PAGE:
Skip to main content

Toldot, Blindness and Faith

One of the central questions about our forefather Isaac’s life is what he sees. Is he truly blind or does he prefer to close his eyes to reality? His life is framed by the Torah’s words: “When Isaac was old and his eyes were too dim to see…” (Genesis 27)

It is an important question for our own lives as well. Author Margaret Heffernan writes:
Whether individual or collective, willful blindness doesn’t have a single driver, but many. It is a human phenomenon to which we all succumb in matters little and large. We can’t notice and know everything: the cognitive limits of our brain simply won’t let us. That means we have to filter or edit what we take in. So what we choose to let through and to leave out is crucial. We mostly admit the information that makes us feel great about ourselves, while conveniently filtering whatever unsettles our fragile egos and most vital beliefs. (Willful Blindness: Why We Ignore the Obvious at Our Peril)
The Torah concurs. This week we read that Isaac blesses his younger son Jacob rather than his rightful heir Esau. His wife Rebekah conspires with Jacob, cooking Isaac’s favorite dish and urging Jacob to ask for the first-born’s blessing. Jacob approaches his father and lies. He says, “I am Esau your first-born; I have done as you told me. Pray sit and eat of my game, that you may give me your innermost blessing.” Isaac asks some more questions. He has some wine and eats Rebekah’s brisket. (Ok, maybe it wasn't brisket.) One wonders: does Isaac not recognize the taste of his beloved wife’s cooking?

The story mirrors an earlier tale. The questions sound familiar. In the Akedah, as Isaac and Abraham are walking towards Mount Moriah, Isaac asks, “Father! Here are the firestone and the wood; but where is the sheep for the burnt offering?” Abraham responds, “God will see to the sheep for His burnt offering my son.” (Genesis 22) Does Abraham also lie? Does he instead believe, as later transpires, that God will stay his hand at the final moment?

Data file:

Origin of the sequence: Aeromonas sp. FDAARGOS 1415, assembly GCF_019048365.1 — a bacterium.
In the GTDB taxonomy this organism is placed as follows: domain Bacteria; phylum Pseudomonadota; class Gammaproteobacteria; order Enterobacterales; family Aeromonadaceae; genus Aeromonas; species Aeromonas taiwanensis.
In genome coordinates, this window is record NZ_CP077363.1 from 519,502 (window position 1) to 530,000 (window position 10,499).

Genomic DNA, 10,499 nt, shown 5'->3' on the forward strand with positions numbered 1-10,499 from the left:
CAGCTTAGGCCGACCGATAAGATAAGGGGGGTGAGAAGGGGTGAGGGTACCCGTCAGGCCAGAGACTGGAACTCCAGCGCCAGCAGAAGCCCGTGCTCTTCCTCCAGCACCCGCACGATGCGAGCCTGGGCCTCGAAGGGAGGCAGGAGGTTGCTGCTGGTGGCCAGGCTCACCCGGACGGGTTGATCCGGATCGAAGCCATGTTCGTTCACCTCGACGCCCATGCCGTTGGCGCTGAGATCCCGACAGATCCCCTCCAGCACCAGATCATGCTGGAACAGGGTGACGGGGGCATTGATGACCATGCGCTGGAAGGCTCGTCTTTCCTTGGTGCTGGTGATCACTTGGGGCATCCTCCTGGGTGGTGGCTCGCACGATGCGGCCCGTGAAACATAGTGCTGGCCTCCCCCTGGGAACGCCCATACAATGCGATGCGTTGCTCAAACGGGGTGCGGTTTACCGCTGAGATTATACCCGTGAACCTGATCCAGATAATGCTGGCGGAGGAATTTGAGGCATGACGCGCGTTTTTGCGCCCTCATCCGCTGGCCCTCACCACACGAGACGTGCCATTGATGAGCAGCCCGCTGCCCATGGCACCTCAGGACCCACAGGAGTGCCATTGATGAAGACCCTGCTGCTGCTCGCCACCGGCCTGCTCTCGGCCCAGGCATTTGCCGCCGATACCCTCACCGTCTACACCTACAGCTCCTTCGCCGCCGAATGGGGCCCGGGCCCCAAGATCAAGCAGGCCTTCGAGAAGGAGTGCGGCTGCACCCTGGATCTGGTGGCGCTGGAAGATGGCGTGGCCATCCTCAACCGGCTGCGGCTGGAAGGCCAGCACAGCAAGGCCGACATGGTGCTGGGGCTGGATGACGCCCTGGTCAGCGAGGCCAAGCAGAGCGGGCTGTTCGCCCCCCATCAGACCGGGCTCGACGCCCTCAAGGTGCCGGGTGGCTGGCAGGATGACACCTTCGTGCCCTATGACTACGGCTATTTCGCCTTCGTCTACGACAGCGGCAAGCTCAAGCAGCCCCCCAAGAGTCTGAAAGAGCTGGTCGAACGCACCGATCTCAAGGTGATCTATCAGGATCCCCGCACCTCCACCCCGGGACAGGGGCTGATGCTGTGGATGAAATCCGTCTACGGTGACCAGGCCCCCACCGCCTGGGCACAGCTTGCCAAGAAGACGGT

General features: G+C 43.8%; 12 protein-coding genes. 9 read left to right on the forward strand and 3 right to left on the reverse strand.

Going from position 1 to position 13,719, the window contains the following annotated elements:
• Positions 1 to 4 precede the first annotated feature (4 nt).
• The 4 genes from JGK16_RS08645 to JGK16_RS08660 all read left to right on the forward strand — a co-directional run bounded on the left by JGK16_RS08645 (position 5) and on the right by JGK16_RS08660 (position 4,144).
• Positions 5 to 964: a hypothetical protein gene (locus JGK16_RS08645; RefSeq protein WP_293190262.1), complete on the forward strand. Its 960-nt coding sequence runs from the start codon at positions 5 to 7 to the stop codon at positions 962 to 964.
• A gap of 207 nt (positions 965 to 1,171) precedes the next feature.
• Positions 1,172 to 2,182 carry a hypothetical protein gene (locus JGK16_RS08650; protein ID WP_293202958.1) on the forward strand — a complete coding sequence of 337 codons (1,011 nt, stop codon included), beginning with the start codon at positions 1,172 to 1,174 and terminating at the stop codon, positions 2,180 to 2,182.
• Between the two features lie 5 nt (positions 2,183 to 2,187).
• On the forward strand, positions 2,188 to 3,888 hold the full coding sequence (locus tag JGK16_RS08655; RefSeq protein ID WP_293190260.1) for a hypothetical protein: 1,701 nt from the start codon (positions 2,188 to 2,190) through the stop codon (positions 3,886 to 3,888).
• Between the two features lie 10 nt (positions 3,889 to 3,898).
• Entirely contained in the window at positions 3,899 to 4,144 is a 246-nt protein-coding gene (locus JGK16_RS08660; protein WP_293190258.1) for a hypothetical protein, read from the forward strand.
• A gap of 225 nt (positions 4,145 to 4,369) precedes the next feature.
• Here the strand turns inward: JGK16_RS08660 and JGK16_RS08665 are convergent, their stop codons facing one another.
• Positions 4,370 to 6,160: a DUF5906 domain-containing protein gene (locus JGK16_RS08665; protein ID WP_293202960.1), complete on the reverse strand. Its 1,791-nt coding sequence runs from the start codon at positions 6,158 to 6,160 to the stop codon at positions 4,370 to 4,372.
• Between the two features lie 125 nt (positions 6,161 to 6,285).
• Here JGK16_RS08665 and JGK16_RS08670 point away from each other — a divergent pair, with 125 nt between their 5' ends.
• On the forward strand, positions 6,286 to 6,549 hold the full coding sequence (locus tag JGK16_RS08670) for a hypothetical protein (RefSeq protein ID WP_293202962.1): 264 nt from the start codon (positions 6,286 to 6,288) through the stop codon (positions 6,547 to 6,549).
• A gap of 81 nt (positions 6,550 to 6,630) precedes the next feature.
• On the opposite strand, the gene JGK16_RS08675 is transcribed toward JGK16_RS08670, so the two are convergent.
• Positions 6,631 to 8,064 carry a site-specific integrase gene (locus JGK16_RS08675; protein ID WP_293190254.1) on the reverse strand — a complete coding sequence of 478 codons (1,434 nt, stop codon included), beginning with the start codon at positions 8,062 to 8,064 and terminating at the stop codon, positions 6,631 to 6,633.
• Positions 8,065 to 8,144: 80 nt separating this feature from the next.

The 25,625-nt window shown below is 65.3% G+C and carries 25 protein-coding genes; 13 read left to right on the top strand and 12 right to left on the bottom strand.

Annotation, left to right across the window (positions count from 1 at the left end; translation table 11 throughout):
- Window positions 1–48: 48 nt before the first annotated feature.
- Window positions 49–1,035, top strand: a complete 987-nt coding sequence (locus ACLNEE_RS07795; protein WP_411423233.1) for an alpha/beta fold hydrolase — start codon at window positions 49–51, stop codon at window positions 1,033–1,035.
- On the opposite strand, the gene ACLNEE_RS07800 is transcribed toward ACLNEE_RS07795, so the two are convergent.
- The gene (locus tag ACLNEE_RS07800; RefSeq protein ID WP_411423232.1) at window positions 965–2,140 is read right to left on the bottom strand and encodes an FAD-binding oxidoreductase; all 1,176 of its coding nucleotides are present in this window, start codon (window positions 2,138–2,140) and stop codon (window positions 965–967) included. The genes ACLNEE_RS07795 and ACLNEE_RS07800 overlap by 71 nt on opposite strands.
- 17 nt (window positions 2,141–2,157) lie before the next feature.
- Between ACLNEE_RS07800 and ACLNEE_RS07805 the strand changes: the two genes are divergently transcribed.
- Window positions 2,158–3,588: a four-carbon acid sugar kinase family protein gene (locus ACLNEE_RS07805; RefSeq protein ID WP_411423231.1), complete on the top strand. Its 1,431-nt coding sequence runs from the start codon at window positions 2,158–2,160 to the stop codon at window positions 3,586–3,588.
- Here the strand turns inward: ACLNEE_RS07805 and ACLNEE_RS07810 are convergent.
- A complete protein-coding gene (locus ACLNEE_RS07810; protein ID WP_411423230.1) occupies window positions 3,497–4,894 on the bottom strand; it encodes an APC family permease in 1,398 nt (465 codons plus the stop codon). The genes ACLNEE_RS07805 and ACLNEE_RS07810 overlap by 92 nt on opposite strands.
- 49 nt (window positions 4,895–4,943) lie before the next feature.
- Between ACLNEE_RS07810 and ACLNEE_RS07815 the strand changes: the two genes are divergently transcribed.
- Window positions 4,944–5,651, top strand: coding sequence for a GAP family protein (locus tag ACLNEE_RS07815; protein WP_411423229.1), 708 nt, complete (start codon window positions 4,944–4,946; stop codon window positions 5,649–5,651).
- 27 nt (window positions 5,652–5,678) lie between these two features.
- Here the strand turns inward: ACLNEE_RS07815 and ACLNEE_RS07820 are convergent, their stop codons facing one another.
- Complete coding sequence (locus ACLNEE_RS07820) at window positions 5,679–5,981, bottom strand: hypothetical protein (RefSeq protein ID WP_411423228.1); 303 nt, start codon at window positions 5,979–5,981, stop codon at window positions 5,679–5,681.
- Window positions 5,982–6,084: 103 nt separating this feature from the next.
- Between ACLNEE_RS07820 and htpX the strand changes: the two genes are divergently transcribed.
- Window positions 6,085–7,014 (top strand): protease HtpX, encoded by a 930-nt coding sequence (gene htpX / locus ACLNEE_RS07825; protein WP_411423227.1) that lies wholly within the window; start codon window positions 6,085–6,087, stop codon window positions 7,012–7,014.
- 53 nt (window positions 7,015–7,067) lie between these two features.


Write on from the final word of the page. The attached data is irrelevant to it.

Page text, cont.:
More importantly what does Isaac believe? Does he choose not to see the truth; does he choose blindness over embracing the zealotry of his father? Heffernan reiterates: “So what we choose to let through and to leave out is crucial.” The ancient rabbis do not embrace such an interpretation. They cannot. They see Isaac instead as a willing participant. Moreover they calculate that Isaac is 37 years old at the time of the Akedah. In their view Isaac and Abraham embrace God’s demand as one. The Torah states: “And the two walked together as one.” Their devotion is unified. One harrowing rabbinic legend even goes so far as to suggest that Isaac pleads, “Father, please bind me to the altar so that I do not spoil the sacrifice.”

And yet we live in a time of religious extremism, when parents appear to embrace the sacrifice of children on their faith’s altar. I do not know how else to see what we repeatedly view on the news. The command to Abraham becomes horrifying when read through the lens of contemporary events. We want to shout, “Isaac, open your eyes! Find a different path!”

How can we walk a different road? How does one continue to find meaning and healing in faith when confronted by such horrors? When does devotion become zealotry? I am left wondering, again and again. I continue asking. I embrace questioning. I choose to welcome uncertainties.

Heffernan continues:
It’s a truism that love is blind; what’s less obvious is just how much evidence it can ignore. Ideology powerfully masks what, to the uncaptivated mind, is obvious, dangerous, or absurd and there’s much about how, and even where, we live that leaves us in the dark. Fear of conflict, fear of change keeps us that way. An unconscious (and much denied) impulse to obey and conform shields us from confrontation and crowds provide friendly alibis for our inertia.
When we retreat from seeing, when we find comfort in the like-minded and are assuaged by conforming arguments, the scales begin to tip away from a reasoned faith. When we turn from a religious devotion that is at home with questions to one that is only filled with certainties we begin to walk towards fanaticism. Then piety too easily becomes zealotry and faith is transformed into something harrowing.

Perhaps there remains an answer to be uncovered. It emerges in the opening of eyes. It is awakened by seeing.

There is a solution for a world beset by religious monstrosities. It is discovered in the very same pages that give rise to the questions and even, I hesitantly add, the horrors. The Torah responds:

“And Abraham lifted up his eyes and he saw…” (Genesis 22)

This is what God desires all along: to lift up our eyes and see for ourselves. Things are only certain when we choose blindness over seeing.

Truth is only beheld when we become one with uncertainty.

I would like to thank Maria Popova’s Brain Pickings for this post's inspiration. Take an extra 15 minutes to watch Margaret Heffernan’s Ted Talk.